Lawrence Abu Hamdan (1985, Amman, Jordan) considers himself a “private ear”. His research often revolves around meticulous and articulated investigations of noise and speech, or even silence, in order to emphasize their importance in contemporary societies and, more specifically, their deeply political nature. Originally inspired by music, Abu Hamdan got more and more interested in sound and voice as mediums and witnesses of violence and injustice, coherently building a body of work where voices emerge as eminently political, ideal tools for an analysis of contemporary society at large, and more specifically of relationships of power and domination. For Abu Hamdan, the language is constantly listened to, transformed and manipulated by political and social structures in positions of power. Through videos, audio documentaries, installations and workshops, the artist pushes the use of speech by social and political structures to its strictest limits.
At the same time, the artist also tests the limits that conventionally define what an artwork is. His analysis of recorded speeches and sounds have been used as evidences in judicial investigations, ultimately helping revealing episodes of abuse, violence and repression. His work Rubber Coated Steel (2016), for instance, developed from a request from the human rights organization Defence for Children International to investigate the killing of two Palestinian teenagers. In collaboration with Forensic Architecture, by analyzing the recorded sound of the bullets Abu Hamdan was able to prove that the Israeli soldiers who shot the kids had not used rubber bullets, as they asserted, but fired live ammunition. These analyses later became the crucial piece of evidence that was picked up by the news channel CNN and other international news agencies, forcing Israel to renounce its original denial. At the 34th Bienal de São Paulo, Abu Hamdan will present a new version of After SFX (2018), a video and sound installation derived from the eponymous performance, described by the artist as a “loud cacophony of objects, a looping list of acoustic debris and sonic memories of violence inseparable from cinema sound”, which emphasizes how our sonic memory is a deeply cultural and mediated act.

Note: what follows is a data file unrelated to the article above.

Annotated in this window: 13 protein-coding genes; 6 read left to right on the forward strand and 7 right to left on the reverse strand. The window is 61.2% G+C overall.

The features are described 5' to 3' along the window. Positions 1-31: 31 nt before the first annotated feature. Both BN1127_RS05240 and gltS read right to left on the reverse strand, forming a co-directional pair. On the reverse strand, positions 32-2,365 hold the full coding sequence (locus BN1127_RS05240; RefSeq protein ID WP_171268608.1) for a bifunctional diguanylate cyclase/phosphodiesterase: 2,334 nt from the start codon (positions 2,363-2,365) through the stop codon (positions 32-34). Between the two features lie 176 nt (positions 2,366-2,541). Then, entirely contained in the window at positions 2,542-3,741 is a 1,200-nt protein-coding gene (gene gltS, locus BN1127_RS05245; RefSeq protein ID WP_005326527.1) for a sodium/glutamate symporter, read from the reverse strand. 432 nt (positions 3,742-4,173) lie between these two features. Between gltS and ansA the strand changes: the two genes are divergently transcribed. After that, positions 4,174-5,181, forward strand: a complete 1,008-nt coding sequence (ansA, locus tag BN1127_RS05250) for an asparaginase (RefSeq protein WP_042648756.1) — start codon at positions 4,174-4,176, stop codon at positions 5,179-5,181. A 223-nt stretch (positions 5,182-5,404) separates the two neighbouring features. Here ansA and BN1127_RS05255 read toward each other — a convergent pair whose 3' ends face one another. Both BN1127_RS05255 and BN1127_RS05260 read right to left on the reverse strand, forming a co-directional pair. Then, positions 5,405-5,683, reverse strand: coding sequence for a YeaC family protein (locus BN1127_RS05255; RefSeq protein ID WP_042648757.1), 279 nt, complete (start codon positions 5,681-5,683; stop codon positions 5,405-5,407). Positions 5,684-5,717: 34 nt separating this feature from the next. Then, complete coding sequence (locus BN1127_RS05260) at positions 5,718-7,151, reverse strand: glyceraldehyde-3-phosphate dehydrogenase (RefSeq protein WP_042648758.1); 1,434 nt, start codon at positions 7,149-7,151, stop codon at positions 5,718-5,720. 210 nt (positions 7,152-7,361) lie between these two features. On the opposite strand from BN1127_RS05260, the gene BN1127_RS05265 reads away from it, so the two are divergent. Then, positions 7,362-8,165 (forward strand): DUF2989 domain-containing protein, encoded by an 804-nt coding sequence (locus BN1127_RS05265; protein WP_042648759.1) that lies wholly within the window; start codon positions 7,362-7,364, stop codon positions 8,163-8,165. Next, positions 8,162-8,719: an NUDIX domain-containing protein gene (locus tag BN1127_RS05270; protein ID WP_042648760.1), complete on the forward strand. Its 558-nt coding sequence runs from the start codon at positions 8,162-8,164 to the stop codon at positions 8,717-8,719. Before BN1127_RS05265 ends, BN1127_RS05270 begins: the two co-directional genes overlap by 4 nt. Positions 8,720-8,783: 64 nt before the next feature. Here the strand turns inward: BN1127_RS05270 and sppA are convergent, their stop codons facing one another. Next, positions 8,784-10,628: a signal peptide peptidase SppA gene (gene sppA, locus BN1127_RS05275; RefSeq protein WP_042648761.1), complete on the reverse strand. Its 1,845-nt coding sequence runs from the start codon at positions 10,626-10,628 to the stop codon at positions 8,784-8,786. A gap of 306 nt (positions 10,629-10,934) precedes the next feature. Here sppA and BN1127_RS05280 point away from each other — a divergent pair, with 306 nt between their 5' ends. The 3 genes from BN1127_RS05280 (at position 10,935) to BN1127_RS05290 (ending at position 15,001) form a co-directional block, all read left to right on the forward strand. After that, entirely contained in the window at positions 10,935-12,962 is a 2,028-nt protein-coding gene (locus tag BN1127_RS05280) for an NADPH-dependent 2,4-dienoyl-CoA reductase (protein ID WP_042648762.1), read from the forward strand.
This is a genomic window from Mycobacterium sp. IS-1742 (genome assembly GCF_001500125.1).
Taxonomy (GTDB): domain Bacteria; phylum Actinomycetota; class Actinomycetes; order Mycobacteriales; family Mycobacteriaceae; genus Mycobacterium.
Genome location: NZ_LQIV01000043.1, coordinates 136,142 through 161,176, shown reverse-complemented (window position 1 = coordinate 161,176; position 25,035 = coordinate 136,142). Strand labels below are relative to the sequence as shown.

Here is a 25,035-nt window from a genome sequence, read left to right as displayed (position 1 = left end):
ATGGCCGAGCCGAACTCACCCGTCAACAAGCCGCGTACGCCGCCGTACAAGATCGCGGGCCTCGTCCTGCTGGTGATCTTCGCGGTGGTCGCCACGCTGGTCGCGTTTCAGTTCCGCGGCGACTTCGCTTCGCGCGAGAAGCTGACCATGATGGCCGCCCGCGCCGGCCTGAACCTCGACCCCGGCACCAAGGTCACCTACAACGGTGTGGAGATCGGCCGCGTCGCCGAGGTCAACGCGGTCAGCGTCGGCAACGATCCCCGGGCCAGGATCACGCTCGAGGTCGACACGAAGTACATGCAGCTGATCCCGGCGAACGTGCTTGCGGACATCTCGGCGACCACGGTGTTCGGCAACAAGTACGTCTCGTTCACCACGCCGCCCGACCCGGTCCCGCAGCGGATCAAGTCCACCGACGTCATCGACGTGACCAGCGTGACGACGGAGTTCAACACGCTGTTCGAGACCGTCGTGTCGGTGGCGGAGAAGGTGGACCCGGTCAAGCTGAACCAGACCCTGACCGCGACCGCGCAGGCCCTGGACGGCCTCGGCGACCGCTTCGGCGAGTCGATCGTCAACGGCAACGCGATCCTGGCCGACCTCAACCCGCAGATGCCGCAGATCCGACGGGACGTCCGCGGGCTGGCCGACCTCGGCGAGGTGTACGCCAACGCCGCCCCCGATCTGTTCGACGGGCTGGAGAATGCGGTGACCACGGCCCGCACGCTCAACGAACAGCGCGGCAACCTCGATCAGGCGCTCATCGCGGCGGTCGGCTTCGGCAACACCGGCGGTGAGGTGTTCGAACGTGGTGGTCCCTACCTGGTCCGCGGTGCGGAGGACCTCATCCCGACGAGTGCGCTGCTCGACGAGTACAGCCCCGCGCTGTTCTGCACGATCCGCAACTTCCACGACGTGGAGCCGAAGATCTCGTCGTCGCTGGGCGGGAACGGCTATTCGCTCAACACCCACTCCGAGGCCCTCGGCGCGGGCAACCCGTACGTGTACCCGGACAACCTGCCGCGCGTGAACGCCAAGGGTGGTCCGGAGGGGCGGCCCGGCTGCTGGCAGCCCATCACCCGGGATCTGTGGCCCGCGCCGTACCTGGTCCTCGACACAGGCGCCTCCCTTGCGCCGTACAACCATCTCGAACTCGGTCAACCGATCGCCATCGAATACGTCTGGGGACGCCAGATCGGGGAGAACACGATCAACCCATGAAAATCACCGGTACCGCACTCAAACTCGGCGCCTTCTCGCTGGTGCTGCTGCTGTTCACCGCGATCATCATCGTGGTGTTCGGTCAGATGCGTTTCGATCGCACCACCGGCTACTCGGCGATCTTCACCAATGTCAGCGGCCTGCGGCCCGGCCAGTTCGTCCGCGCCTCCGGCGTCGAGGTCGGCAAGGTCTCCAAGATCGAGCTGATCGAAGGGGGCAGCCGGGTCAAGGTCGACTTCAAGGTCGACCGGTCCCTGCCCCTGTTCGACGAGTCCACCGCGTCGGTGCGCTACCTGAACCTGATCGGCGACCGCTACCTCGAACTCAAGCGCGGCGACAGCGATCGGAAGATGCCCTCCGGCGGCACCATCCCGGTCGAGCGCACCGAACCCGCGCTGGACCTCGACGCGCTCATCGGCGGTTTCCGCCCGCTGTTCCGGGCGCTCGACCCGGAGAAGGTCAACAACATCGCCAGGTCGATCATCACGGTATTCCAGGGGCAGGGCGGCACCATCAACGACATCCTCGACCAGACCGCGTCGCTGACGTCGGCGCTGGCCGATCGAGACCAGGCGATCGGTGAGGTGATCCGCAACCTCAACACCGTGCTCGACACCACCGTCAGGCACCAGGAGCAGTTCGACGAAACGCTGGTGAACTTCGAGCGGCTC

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Caroline A. Jones, Eyesight Alone: Clement Greenberg’s Modernism and the Bureaucratization of the Senses (Chicago: University of Chicago Press, 2005).
Greenberg’s Modernism and the Bureaucratization of the Senses (Chicago: University of Chicago Press, 2005).